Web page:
Why no BASA?

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Why no ass-true-not program in Britain, the world leader in domination and subjugation?

My guess is they don’t have a Hollywood. Without Hollywood, there is no NASA, no space footage, no ball earth models.

Thoughts, fellow (dis)loyalists?

The British space programme is the UK government’s work to develop British space capabilities. The objectives of the current civil programme are to “win sustainable economic growth, secure new scientific knowledge and provide benefits to all citizens.”[1]The British space programme has always emphasized unmanned space research and commercial initiatives. It has never been government policy to create a British astronaut corps.[2][3] The British government did not provide funding for the International Spa

Source: British space programme – Wikipedia, the free encyclopedia

Also in this wiki, showing how satellites went from fiction to fact so quickly:

Scientific interest in space travel existed in the United Kingdom prior to World War II, particularly amongst members of the British Interplanetary Society (founded in 1933) whose members included Sir Arthur C. Clarke, author and conceiver of the geostationary telecommunications satellite, who joined the BIS before World War II.

 

David Cameron would hate this kind of talk

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3 thoughts on “Why no BASA?

  1. xileffilex

    Going “up” shortly on mission “Principia” – Major Tim Peake. December 15]
    www.youtube.com/watch?v=vPq_Sy…

    www.esa.int/Our_Activities/Hum…

    Britain does not contribute to manned space flight programmes, preferring to put resources into satellites and robotic missions.

    As a result, Dr Sharman has used her first public appearance in recent years to hit out at the British Government’s reluctance to involve itself in human space flight, and call for a dramatic shift in policy that will see funds dedicated to manned space flight.

    The British Interplanetary Society has been leading the campaign to get the Government to invest. On Friday, it gave Dr Sharman a silver pin to mark her achievement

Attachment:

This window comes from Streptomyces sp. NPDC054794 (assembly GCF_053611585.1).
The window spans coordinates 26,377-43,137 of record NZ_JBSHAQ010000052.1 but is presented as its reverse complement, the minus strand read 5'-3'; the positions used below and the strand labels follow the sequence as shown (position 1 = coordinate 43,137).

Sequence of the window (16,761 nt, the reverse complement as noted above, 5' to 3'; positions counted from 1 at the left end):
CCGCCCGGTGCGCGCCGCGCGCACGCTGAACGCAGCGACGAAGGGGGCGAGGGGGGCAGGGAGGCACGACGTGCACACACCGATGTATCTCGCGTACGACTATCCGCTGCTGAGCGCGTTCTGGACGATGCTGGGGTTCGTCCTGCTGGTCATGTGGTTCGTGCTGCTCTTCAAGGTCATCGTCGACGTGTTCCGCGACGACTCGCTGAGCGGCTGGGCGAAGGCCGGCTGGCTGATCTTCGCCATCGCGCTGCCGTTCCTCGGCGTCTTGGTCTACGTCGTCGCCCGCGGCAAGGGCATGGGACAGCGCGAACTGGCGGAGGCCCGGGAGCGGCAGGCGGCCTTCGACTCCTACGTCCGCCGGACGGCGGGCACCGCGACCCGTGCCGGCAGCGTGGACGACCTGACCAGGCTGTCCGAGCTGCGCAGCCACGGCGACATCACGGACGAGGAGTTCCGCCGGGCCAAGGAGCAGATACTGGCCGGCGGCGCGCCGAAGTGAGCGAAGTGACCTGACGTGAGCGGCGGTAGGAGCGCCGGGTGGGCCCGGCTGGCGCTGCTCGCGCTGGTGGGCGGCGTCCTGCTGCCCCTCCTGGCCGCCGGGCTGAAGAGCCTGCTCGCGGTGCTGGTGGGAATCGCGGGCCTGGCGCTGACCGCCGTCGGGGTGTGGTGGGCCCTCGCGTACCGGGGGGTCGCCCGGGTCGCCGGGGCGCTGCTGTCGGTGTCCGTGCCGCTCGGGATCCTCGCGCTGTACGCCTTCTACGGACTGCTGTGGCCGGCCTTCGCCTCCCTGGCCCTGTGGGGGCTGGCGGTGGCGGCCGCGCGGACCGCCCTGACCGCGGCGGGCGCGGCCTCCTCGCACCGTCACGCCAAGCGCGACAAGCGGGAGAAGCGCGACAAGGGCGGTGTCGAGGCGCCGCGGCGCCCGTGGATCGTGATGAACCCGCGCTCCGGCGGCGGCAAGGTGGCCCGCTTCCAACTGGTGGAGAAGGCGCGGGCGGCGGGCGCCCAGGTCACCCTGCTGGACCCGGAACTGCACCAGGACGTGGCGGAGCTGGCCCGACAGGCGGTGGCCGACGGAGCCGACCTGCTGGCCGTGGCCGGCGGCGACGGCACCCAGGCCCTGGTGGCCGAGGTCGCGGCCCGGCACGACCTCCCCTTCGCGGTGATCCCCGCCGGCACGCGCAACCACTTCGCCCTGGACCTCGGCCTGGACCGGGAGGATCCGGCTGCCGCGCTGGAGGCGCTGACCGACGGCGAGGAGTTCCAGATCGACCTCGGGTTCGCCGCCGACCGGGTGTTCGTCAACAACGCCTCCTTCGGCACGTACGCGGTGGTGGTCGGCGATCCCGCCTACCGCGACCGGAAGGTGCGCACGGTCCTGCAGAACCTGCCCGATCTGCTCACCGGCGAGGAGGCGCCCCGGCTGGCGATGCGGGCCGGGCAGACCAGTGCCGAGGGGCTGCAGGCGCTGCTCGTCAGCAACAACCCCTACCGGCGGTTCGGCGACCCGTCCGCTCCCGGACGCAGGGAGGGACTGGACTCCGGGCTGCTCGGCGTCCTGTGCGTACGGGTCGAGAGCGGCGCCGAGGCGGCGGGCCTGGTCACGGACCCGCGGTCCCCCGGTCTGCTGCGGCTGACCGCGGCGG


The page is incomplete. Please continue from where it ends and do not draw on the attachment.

A decade ago, Dr Sharman withdrew from public life, and has refused to talk publicly about her experiences in space since. Her only contact with the space community has been through the friends she made during that time, apart from an involvement in a few science education programmes and foundations.

    An intensely private person, she will not talk about what she has been doing, or even about her family.

    July 6 2009
    www.telegraph.co.uk/news/scien…

    [Sharman took a “took a privately-funded trip to the Mir space station in 1991”]

    Open-necked shirts and the Principia, which of course, includes the law of universal gravitation:
    royalsociety.org/~/media/news/…

    assets.digital.cabinet-office….
    The apple that fell to earth

    Reply
  2. xileffilex

    We didn’t have enough space, Tom [or to put it another way, couldn’t hide the fakery]
    Did you see this film

    Love the “digging” at about 1:00 – probably filmed near Shepperton Studios….
    So they had to take it to Australia [lots of space…..]

    no site in Britain provided enough space for test flights,

    How much space does space flight need?

    Strange true aside – as a very small entity, I witnessed [not saw or observed ;=) a large object on a low loader travelling at Very low speed , much less than escape velocity, on the A10 in Tottenham in 1963. It was probably a hoax in a box, prominently labelled “Blue Streak”. *** This was in the era when all ice lollies were shaped as rockets and the collectors’ cards inside the wrapper showed well known spacemen, women and dogs [Stryelka and Byelka]

    AmySavage6 4 months ago
    To me it’s always seemed a bit odd that the British nuke missile- and space programmes never got further… After all Britain has always been in the quite forefront of engineering and and science..

    quite….but that site at Spadeadam near Carlisle looks pretty good to me for a launch pad. [2:50 above] I guess these things might come down pretty close to home if things go wrong- you wouldn’t want them landing on somewhere like Lockerbie nearby.

    *** wow, this is the vehicle I remember, at 3:30 onwards in the lower video en route from Stevenage to the Royal Docks [I think]

    Reply
  3. Tom DalpraTom Dalpra

    Interesting…we have an expression here: ”Only in America’.
    It’s normally used to refer to something that confounds us. That could never happen here.

    It can have positive or negative connotations, but it’s generally used positively as an excuse for something outrageous. The OJ Simpson trial, on Live TV from the car chase to the court room?
    ”Only in America”.

    Putting a man on the moon ? ”Only in America”.
    It’s a place where unbelievable things have been performed, after all.

    One thought I had was that, justifiably wary schemers may have set up the rocket program after WWII, in the U.S. fairly openly through ‘paperclip’ deliberately with ex Nazis ( see Werner von Braun presenting Disney specials ) so as to have a get-out at some point if need be. You know, ”The Nazis did it in the US, SENSATION!;”

    The British can not look too stupid in the presented view, long term if they take this stance.
    The old power. The ‘ original ‘ white man.
    Like Clinton, perhaps, not wanting to look too stupid in the presented long term view, with his nod and a wink to the moon hoax in his autobiography.

    Maybe they kinda knew the moon hoax would be seen as absurd with time.

    Reply

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